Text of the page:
IDEC SPORT has been slowed down this morning. Quite normal. Francis Joyon’s crew is beginning to experience the first effects of the Doldrums. The Equator lies 350 miles ahead. After only four days at sea…

IDEC SPORT is sailing this morning in the middle of nowhere in the middle of the Atlantic. To port, Sierra Leone is 900 miles away. To starboard, Brazil is 1500 miles from the boat. In landlubbers’ terms, that means Africa is more than 1600 km away and South America almost 2800 km. Beneath them the depths (5000 metres). Francis Joyon and his men are entering the Inter-Tropical Convergence Zone, which sailors prefer to call the Doldrums and has led to the expression “to be down in the Doldrums.”

Focusing on the helm and the trimming

First aerial images of IDEC SPORT maxi trimaran, skipper Francis Joyon and his crew, training off Belle-Ile, Brittany, on october 19, 2015 - Photo Jean Marie Liot / DPPI / IDEC

 Jean Marie Liot / DPPI / IDEC

This is all quite normal, as the Doldrums are know for being an area of uncertainty. It is here that the weather systems in the two hemispheres come together. You rarely get fine weather there, and it all seems very random. You get a series of squalls alternating sunshine and torrential rain, tropical heat and dark clouds, but more importantly, areas without wind and dead calm. In a fleet race, it is possible to remain stuck there, while a rival speeds away at high speed. That is why Bernard Stamm, who has clocked up more round the world voyages than others have had hot diners, has said, “Of all the places in the world, this is the one I most fear.”

A lead of 240 miles

Nothing is certain in this weather confusion that everyone wants to get away from as quickly as possible. The aim of the game (and that is what it is) is to attempt to cross the Doldrums, where they are narrowest. That is why IDEC SPORT is at 27° West this morning, as it is between here and 30° West where the crossing is the least treacherous statistically. That is why IDEC SPORT has been slowed down since 0330hrs this morning with speeds down to 20 knots as opposed to the crazy averages of the past 48 hours, which were around 32 knots or more.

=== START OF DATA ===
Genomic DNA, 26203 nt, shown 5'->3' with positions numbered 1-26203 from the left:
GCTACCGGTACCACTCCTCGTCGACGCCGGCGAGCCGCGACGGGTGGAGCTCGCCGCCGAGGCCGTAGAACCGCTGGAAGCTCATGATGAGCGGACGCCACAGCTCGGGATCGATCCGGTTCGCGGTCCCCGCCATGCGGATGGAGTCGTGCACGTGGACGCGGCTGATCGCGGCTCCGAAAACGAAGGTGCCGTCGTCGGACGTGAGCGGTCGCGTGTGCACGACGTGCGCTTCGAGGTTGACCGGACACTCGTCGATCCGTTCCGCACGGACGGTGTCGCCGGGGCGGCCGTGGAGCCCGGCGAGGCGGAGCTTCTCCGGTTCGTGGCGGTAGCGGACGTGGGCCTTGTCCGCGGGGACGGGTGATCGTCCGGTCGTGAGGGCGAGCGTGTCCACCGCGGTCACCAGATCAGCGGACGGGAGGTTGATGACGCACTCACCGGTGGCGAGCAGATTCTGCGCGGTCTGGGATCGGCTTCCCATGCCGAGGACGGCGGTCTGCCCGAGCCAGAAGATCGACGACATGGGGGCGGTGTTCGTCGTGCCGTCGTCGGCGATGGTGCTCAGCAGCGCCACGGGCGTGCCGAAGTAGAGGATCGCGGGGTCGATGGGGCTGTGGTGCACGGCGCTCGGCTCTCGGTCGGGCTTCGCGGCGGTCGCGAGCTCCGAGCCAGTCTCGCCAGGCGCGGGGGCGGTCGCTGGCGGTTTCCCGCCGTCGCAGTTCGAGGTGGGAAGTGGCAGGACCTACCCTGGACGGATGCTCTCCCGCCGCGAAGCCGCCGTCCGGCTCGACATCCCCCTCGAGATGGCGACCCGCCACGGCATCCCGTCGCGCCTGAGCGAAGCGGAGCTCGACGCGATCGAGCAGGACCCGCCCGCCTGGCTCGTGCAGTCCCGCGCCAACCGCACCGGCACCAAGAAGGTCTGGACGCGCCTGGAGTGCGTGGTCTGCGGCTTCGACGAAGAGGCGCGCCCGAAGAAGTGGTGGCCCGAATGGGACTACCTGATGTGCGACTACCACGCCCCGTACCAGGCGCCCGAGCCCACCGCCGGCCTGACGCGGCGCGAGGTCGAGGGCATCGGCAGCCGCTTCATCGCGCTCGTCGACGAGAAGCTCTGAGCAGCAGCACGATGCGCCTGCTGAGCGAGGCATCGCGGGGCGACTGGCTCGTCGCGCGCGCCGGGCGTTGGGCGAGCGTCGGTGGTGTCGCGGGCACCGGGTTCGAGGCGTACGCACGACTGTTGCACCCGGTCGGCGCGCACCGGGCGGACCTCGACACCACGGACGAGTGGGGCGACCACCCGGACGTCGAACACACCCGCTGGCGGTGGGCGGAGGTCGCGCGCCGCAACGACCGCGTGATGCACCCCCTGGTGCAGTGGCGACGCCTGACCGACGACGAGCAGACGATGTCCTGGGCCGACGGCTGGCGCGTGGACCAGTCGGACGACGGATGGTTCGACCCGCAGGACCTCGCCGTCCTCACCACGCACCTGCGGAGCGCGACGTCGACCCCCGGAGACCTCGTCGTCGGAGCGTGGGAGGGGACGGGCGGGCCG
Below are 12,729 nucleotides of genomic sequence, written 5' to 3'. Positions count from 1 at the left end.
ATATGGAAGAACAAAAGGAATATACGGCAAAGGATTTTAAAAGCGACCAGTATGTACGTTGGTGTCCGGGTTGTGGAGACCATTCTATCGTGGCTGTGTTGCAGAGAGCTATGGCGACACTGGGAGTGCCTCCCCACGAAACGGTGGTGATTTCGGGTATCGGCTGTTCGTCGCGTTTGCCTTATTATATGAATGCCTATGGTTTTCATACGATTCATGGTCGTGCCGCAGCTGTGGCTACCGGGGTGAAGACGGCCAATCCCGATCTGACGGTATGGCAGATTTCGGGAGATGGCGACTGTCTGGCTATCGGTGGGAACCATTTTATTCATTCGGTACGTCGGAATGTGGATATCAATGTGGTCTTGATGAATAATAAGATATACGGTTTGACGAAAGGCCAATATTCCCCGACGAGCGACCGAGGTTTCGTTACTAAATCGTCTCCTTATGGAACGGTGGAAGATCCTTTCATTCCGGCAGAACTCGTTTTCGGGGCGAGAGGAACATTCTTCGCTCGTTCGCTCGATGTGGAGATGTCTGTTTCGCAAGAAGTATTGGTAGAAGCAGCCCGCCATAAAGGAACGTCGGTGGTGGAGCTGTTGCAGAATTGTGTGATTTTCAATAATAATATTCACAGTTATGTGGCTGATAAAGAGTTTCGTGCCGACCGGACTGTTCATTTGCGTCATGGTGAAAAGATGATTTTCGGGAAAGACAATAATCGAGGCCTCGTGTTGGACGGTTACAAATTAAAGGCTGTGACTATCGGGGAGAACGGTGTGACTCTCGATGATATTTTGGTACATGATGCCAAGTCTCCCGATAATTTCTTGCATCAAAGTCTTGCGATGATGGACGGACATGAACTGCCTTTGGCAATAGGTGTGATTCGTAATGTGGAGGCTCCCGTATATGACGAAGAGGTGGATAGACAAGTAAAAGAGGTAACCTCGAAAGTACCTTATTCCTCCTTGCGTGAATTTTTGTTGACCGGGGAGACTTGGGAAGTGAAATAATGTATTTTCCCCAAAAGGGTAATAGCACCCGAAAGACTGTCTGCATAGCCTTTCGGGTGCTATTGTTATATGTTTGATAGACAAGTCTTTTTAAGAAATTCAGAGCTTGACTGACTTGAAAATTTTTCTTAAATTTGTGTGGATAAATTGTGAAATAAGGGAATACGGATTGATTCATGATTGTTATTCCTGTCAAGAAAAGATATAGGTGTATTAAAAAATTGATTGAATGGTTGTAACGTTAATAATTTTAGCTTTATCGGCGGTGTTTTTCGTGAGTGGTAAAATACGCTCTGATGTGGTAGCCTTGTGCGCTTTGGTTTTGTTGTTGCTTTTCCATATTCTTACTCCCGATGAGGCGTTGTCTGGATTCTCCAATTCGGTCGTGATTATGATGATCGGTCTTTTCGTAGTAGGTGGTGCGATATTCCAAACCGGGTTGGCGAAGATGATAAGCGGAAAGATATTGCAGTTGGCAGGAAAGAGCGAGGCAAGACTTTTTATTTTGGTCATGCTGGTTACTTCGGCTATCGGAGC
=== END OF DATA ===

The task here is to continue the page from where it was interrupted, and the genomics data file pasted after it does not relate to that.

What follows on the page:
However advancing at 20 knots in this area is still very good. Especially when we think back to the recent Transat Jacques Vabre, a few weeks ago, when the competitors were forced to tack upwind at very low speeds. “The Doldrums shouldn’t be too active or long for us. It’s a different situation from the Transat. I think we should be OK,” Francis Joyon reassured us yesterday during the video link-up. It is clear that the brakes are on, but it is far from being disastrous. The lead over the reference pace has fallen by around 40 miles, but that is quite normal. They still have a comfortable advance of 240 miles (450 km). This means that the six men on IDEC SPORT can look forward to what lies ahead and feel confident. After four days at sea, the Equator is only 350 miles away. Unprecedented.

In short

At 0600hrs on Thursday 26th November, after 4 days and 4 hours at sea, IDEC SPORT was sailing at 23.4 knots at 06°02 North 27°29 West. 350 miles from the Equator. Bearing: South (201°). Lead over the reference time: 237 miles.

The record for the stretch between Ushant and the Equator – held by Loïck Peyron and his crew on Banque Populaire V since 27th November 2011 – 5 days, 14 hours, 55 minutes and 10 seconds.

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